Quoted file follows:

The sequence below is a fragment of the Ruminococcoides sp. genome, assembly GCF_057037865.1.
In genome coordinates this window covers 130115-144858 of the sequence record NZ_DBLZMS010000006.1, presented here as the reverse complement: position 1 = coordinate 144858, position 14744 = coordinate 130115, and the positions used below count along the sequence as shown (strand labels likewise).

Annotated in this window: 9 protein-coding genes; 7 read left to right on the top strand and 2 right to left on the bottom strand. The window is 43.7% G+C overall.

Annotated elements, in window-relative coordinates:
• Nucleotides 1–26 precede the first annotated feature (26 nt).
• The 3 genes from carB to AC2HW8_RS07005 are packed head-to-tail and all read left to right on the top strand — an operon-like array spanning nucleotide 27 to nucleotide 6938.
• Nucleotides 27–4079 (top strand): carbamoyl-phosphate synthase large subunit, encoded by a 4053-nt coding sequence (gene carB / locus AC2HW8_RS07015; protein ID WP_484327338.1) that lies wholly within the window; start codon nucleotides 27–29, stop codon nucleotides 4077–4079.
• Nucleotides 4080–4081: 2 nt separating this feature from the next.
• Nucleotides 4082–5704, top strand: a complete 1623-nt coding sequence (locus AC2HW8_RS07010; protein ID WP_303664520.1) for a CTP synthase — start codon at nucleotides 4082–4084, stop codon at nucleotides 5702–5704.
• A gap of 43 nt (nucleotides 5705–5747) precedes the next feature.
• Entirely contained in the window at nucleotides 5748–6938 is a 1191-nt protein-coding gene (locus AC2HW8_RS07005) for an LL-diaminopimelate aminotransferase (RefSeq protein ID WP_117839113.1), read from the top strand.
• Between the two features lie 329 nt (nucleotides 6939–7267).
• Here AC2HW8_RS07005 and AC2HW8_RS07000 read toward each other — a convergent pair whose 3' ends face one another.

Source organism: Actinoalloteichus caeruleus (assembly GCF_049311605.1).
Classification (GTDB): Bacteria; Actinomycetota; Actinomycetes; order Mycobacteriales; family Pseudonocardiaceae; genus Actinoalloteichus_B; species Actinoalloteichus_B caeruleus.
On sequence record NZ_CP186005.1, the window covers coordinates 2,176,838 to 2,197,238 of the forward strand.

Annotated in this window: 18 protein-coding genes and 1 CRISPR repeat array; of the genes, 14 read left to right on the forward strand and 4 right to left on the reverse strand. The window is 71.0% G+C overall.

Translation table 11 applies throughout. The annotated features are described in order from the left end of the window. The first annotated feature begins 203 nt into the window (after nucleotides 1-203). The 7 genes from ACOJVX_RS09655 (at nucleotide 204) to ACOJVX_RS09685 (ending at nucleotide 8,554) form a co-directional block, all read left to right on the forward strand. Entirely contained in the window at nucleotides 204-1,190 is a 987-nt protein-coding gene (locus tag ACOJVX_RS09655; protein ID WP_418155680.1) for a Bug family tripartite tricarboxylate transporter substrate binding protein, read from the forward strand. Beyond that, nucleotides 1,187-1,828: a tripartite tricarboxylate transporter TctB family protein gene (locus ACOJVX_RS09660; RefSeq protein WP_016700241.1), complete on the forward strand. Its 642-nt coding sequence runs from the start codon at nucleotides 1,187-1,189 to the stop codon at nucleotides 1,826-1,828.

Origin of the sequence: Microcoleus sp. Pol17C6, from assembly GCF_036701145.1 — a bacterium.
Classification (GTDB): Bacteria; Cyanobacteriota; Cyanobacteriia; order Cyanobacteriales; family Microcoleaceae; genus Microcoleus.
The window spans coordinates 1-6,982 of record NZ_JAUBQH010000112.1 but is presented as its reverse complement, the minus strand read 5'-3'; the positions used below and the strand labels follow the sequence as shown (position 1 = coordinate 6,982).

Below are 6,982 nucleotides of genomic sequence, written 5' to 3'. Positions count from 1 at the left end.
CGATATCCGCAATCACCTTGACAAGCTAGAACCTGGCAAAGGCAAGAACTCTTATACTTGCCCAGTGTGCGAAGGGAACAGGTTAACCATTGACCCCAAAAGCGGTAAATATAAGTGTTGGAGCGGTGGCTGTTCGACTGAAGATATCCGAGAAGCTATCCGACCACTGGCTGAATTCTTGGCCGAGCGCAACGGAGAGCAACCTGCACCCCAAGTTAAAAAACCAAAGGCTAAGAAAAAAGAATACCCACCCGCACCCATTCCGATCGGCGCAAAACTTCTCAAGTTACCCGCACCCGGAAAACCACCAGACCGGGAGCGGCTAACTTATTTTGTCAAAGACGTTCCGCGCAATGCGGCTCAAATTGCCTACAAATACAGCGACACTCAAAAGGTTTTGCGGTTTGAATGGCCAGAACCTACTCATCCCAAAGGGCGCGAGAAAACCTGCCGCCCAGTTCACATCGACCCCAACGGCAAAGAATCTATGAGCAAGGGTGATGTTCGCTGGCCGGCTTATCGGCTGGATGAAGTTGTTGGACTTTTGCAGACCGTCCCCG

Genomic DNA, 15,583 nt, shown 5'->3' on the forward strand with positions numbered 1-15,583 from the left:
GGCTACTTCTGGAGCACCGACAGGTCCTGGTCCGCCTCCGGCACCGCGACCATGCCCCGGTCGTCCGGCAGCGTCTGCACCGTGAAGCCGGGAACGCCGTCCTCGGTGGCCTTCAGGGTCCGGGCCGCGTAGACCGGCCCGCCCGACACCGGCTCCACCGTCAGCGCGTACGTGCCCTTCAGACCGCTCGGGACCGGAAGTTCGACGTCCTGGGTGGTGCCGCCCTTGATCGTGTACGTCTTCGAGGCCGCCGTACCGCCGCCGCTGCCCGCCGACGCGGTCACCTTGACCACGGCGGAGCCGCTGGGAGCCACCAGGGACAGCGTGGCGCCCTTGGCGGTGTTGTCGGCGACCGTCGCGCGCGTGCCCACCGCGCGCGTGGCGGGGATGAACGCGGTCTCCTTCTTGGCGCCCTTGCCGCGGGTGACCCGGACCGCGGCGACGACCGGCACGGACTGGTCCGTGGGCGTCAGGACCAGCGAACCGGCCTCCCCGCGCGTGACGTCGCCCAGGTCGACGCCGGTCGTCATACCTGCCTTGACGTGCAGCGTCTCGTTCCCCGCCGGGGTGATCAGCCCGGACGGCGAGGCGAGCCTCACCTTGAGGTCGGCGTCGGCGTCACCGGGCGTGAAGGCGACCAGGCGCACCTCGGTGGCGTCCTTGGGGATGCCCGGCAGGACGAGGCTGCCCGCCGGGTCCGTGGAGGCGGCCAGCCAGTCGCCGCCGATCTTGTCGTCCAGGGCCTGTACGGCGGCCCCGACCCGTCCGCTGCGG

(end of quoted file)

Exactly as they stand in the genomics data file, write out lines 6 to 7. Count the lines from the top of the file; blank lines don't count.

• The 3 genes from carB to AC2HW8_RS07005 are packed head-to-tail and all read left to right on the top strand — an operon-like array spanning nucleotide 27 to nucleotide 6938.
• Nucleotides 27–4079 (top strand): carbamoyl-phosphate synthase large subunit, encoded by a 4053-nt coding sequence (gene carB / locus AC2HW8_RS07015; protein ID WP_484327338.1) that lies wholly within the window; start codon nucleotides 27–29, stop codon nucleotides 4077–4079.